The historic district of Quito was the first place in the world to be designated a UNESCO World Heritage site. Instead of a few hours on a walking tour or (shudder) a quick bus tour, stay in one of the hotels with character in the capital instead.
As with Lima to the south, Quito, Ecuador is often a way station for vacationers on their way to somewhere else—in this case the Galapagos Islands. Many travelers spend just a night in Quito on the way in or out, or skip it altogether and go through Guayaquil on the coast. That’s a shame because this city has the largest historic center by area in South America and it’s an atmospheric place meant for lingering. Here are the top choices for hotels in Old Quito.
The latest and greatest hotel to open in the city is now the best in town overall. The owners took a mansion that once housed one of the city’s most prominent families and through a mix of preserving parts and gutting parts, turned it into an intimate luxury hotel with 31 rooms. A roof deck and some of the rooms look out at stunning Plaza San Francisco. (The shot at the top of this post is from room 206.)
From the sumptuous rooms to the excellent upscale Ecuadorian restaurant, everything is done right here and the amount of public space available makes it feel like a much bigger hotel. Service from the bilingual staff is superb. Just a few blocks from the main plaza, it’s easy walking distance to local attractions.
Rates start at $418 with breakfast, but there are often packages running if you’ve got more than a night to spend. See the Gangotena website for more, book online with Hotels.com, or see this detailed review of Casa Gangotena Hotel.
Boutique Hotel Plaza Grande
Before Gangotena opened, this was the top luxury hotel in town and it’s still a prime choice for its luxurious rooms and envious position a stone’s throw from where the country’s president works, on the main plaza in the center. When you walk out the door, you’re right in the thick of things. With only 15 rooms, it’s not hard for staffers to remember your face and name.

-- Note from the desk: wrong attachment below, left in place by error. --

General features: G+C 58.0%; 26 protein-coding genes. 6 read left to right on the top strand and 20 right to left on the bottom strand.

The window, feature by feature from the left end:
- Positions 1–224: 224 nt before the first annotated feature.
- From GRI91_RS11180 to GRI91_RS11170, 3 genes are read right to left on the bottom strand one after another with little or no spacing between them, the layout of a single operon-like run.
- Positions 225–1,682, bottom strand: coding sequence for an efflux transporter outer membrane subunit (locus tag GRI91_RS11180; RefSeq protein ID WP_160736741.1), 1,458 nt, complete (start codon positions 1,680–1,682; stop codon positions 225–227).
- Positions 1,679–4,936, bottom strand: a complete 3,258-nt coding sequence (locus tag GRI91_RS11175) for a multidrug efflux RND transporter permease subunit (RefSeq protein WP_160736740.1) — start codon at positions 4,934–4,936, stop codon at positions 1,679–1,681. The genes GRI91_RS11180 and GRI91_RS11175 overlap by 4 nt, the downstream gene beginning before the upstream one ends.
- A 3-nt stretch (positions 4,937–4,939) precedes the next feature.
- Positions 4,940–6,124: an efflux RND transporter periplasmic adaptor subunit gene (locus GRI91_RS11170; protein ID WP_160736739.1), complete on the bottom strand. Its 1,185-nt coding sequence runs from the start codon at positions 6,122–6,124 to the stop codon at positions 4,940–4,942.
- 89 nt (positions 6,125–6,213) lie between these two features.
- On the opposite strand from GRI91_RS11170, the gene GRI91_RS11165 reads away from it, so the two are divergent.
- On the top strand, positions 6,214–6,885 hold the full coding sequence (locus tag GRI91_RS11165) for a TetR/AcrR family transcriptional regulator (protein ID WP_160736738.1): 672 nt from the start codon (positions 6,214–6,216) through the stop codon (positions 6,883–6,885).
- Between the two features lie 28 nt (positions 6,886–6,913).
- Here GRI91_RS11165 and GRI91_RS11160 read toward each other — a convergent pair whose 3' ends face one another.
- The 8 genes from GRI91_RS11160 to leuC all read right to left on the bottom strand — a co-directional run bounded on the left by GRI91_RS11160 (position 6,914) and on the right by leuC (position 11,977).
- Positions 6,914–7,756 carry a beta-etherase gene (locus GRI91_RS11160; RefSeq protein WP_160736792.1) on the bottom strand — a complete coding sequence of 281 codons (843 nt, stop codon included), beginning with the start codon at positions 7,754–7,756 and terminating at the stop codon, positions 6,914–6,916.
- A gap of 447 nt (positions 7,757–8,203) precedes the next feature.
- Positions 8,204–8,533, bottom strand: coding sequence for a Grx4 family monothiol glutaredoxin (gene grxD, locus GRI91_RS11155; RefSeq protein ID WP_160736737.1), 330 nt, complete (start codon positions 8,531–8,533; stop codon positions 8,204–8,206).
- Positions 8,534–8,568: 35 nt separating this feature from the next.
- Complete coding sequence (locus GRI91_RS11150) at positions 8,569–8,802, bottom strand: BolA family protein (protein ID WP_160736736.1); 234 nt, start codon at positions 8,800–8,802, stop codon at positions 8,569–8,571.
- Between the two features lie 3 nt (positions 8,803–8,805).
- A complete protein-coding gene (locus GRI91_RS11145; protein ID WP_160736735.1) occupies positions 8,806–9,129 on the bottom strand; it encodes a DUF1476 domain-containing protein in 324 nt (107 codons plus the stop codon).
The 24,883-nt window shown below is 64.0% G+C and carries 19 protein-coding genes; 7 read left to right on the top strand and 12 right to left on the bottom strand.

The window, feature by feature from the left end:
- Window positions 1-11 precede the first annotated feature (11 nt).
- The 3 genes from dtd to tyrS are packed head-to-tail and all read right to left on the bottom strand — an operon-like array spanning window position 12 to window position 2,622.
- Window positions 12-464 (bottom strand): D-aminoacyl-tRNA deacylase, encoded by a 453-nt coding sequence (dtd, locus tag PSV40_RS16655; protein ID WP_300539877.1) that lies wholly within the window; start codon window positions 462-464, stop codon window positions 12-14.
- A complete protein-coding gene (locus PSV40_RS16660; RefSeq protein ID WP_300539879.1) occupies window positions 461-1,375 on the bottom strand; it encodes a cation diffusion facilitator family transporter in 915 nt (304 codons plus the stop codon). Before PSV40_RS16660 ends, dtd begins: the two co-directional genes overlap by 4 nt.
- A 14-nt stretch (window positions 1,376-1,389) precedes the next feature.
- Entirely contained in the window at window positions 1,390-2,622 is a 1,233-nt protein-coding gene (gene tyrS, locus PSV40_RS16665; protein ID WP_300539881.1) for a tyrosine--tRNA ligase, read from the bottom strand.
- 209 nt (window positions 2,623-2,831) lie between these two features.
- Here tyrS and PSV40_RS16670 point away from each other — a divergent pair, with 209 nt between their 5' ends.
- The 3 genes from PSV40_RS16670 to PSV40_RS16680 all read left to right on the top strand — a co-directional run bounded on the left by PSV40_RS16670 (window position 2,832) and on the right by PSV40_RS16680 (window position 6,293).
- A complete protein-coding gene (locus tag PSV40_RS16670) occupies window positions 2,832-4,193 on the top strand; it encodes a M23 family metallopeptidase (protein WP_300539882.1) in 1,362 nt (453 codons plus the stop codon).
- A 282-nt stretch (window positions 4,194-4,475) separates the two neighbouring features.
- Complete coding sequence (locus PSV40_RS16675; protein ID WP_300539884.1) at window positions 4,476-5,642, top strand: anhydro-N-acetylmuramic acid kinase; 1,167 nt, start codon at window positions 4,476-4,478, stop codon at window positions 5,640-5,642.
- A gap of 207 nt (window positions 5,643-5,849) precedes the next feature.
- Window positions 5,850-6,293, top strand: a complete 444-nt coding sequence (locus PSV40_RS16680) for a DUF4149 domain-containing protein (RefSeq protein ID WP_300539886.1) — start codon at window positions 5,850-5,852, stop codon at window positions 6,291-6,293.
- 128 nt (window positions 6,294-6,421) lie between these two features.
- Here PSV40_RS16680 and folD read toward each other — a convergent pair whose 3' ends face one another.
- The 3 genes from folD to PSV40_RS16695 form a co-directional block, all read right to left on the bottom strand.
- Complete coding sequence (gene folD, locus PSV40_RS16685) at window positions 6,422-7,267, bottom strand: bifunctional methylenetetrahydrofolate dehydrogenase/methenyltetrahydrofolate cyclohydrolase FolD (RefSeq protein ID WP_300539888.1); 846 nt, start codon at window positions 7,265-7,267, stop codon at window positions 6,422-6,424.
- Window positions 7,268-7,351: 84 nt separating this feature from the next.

The ground-floor restaurant here is a favorite lunch spot for local power brokers and tourists alike and it’s a good place to try traditional Andean food and great desserts while musicians stroll by playing. Upstairs there’s another restaurant and intimate bar.
Rates officially start at $415 a night, but in slow periods you see promotional rates for less. See the English version of the website (not as pretty as the Spanish one unfortunately), book online, or get more info from this Plaza Grande Quito review.
Hotel Patio Andaluz
If you want to be in the heart of the old city but the rates at the first two give you a heart attack, Patio Andaluz is a good compromise. Here you can usually get a room for under $200 and suite for not much more, just a block away from Plaza Grande. It’s definitely more rough around the edges than the others, but is comfortable, well-staffed, and has a grand colonial ambiance that really makes it feel like you’re far from home.
The highlight is a glassed-in courtyard in the middle that serves as the main restaurant. At night it’s romantic, in the daytime bright and cheerful. Downstairs is a bar with original stone walls that date back to the time of the conquistadors. Rooms could use some new furniture and fabrics, but are comfortable and have flat-screen TVs.
Mansion del Angel
This hotel is more of a hike from the center, on the edge of the old city by Alameda Park. It moved from a location in a more modern part of town to take advantage of a stunning mansion from the turn of the 20th century. Its 15 rooms reflect the style of that time, with French embellishments that were all the rage then, set off by giant oil paintings and 4-poster beds with regal spreads.
Despite all the opulence, rates are often less than at Patio Andaluz, making this one of the city’s best values. Full breakfast in the elegant restaurant is included. Rooms may look like they belong to French royalty, but they’re equipped with flat-screen TVs and complimentary Wi-Fi—plus a hot water bottle at the foot of the bed at turndown.
* Note that all Quito hotels levy a hefty 22% tax on top that’s often not listed in the rates you see online. On the plus side, very few hotels charge for Wi-Fi.
Review and photos by editor and travel writer Tim Leffel. He was hosted by Casa Gangotena on his last visit to Quito, but was a visitor (and and anonymous diner) at the others.